Religion in Science Fiction

I found a very interesting post in the Very Small Doses blog. Marc Xavier points out that in most Science Fiction today:

there’s this strong bias toward the view that people who are religious are ignorant, unintelligent or evil, and secular humanists are the “saviors” of true enlightenment.

I think there is some truth in this statement. There are countless examples of Science Fiction shows and movies which portray religion that way. Does that mean that most of Sci-Fi creators bigoted about religion? I don’t think so.

The way I see this, is that we have this cultural archetype of a religious zealot. We all know that religion can sometimes get slightly out of control. Christianity is as guilty of past blunders as almost any other religion of the world. Who haven’t heard of witch hunts, inquisition, and torture chambers? And who can forget about some extreme factions of Islam, which are willing to kill thousands of innocent people in the name of Jihad.

So we all know that religious fanatics do exist. They were here in the past, they are here now, and they will probably still be doing questionable things in the future. This is nothing new. Hence, many authors choose to use this archetype to create characters, and societies that we can relate to.

This is especially true for writers who grew out of Christian tradition. I guess all of Christians are aware of the less than perfect track record of our religion. We all know, that some pretty nasty things have been done in the name of god. But as the time passed, we have figured out that witches do not exist, and we really do not *need* to burn heretics… We also finally figured out that earth is not flat.

So stories about reason and science conquering superstition give us some sort of self-retrospective catharsis. So it’s not really an attack on religion itself – just a critique of blind superstition, and rejection of common sense and scientific thought. We like this types of stories, because they remind us that we really came a long way, and it makes us feel better about our civilization, and our religion.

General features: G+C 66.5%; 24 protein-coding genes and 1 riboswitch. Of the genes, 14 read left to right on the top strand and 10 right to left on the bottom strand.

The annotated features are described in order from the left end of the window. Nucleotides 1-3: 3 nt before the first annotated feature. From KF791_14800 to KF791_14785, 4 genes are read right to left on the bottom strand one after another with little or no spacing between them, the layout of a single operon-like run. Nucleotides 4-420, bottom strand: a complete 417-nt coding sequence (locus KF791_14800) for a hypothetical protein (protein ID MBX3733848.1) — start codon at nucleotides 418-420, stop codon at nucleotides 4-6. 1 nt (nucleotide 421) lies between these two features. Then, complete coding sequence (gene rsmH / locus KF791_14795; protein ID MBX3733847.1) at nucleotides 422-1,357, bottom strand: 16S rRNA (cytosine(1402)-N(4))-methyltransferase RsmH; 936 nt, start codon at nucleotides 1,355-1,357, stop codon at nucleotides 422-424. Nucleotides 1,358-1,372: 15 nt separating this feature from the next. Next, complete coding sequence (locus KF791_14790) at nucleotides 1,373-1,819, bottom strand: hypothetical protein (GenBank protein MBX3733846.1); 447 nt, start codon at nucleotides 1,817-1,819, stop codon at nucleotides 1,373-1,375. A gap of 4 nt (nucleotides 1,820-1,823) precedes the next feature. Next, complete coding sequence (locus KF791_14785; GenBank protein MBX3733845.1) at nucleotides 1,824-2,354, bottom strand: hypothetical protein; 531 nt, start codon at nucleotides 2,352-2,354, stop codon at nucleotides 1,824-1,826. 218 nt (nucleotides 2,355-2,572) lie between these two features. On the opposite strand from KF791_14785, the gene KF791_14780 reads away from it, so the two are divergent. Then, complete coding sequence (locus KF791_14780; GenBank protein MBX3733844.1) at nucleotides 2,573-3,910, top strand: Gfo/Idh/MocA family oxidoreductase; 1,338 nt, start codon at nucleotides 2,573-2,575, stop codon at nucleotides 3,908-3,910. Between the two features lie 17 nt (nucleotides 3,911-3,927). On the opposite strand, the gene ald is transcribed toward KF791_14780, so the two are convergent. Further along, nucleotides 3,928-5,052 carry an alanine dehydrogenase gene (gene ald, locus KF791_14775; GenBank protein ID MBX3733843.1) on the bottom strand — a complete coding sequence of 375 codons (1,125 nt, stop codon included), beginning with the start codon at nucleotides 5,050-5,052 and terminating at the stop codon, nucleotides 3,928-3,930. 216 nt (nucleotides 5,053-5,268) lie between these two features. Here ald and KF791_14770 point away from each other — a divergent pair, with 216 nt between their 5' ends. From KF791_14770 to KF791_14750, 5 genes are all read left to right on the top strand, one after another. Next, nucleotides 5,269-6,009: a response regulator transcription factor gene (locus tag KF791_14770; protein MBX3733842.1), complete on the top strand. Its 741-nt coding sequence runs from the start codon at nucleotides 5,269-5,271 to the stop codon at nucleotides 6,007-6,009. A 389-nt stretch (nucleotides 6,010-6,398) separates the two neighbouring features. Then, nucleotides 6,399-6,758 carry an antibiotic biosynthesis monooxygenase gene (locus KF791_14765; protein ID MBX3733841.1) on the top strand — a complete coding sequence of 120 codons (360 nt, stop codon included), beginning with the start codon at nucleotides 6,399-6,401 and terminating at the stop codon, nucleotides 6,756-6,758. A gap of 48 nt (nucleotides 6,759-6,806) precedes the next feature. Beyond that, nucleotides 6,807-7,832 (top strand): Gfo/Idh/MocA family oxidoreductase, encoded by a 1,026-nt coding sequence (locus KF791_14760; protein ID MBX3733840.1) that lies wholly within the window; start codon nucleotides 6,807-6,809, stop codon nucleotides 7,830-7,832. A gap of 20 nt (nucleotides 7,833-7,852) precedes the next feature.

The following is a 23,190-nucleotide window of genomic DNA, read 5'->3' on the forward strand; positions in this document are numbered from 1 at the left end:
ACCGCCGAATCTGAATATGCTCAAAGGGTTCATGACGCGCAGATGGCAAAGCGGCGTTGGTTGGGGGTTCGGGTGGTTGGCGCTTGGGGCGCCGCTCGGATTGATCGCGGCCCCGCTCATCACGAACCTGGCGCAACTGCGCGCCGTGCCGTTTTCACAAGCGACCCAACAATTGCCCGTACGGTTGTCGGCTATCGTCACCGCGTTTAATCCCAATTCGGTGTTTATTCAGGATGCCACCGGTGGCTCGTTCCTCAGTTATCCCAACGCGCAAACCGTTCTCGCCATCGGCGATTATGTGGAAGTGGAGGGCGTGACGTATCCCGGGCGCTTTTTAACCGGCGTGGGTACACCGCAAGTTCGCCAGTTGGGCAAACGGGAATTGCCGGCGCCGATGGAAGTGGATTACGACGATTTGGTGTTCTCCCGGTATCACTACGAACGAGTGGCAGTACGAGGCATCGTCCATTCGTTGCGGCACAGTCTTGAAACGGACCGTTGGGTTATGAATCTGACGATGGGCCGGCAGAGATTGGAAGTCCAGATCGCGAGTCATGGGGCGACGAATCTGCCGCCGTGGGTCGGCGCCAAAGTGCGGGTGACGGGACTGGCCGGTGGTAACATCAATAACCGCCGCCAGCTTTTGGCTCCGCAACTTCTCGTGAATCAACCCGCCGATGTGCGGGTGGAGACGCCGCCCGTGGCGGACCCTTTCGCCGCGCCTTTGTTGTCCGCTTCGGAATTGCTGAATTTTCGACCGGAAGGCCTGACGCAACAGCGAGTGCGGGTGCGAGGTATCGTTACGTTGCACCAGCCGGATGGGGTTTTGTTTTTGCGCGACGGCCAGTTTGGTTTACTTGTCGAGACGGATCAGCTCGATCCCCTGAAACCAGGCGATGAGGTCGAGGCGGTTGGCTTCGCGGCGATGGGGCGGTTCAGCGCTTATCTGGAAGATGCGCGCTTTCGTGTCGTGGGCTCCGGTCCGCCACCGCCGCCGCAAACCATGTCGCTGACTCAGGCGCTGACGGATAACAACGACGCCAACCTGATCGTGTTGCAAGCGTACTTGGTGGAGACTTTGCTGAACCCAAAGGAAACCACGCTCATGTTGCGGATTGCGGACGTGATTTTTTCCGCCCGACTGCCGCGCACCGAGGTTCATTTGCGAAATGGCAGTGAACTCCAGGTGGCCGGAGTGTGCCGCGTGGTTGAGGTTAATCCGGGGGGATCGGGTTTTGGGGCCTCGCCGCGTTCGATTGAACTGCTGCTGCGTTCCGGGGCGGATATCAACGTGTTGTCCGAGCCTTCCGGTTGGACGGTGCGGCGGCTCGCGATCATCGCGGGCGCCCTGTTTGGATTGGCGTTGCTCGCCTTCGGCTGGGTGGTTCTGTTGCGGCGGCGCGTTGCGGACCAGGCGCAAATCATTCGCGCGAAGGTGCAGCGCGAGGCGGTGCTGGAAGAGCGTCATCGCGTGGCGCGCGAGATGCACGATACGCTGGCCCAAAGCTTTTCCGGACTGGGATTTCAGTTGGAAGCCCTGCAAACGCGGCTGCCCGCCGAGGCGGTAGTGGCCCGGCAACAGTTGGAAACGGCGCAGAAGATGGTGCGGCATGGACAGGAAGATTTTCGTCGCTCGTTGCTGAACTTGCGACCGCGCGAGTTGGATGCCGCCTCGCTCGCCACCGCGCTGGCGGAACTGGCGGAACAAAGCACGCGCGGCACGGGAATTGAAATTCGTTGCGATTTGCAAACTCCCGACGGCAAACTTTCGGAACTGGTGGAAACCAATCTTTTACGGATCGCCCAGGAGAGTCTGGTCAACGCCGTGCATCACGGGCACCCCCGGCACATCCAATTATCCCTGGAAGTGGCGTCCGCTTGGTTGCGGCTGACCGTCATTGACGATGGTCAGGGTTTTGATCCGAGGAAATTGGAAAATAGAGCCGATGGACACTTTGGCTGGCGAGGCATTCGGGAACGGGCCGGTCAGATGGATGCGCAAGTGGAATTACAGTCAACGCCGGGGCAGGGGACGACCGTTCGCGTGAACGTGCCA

Of course we also have the archetype of a mad scientist. There are countless stories featuring characters who abandoned religious, ethical and moral values and took science to the extreme. We like to moralize about “playing god”, “going against nature” and etc… In this type of stories we usually have a moral, and often even religious protagonist setting out to defeat the evil scientist, and his godless creation(s).

Again, science can be used to do some pretty nasty stuff. We developed nukes, biological weapons and etc… So this theme grows out of our fear of science technology getting out of control if left unchecked.

The stories about religious fanatics do no really attack religion, just like stories about mad scientists do not try to discredit science. What is attacked and demonized here is the notion of extremism. We fear both the fanatic zealot, and the insane scientist. These stories simply show that religion without science can turn into fanatic cult and that science without religion (or at least sound moral and ethical system) can also be very dangerous.

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2 Responses to Religion in Science Fiction

  1. Dan Copulsky UNITED STATES says:

    Might be true in general, I don’t really know, but, I thought of a prime example of religion being portrayed positively in science fiction: Orson Scott Card, one of the biggest sci-fi novelists around, has a lot of religion in his books portrayed in good light.

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  2. Luke UNITED STATES says:

    Good point. I bassically only read Ender – so I’m not familiar with his other books.

    I read some of his essays and interviews, and he is very outspoken about his religious convictions and beliefs. He likes to moralize alot to the point of almost being scary sometimes.

    But I’m sure there many authors out there who portray religion in positive way.

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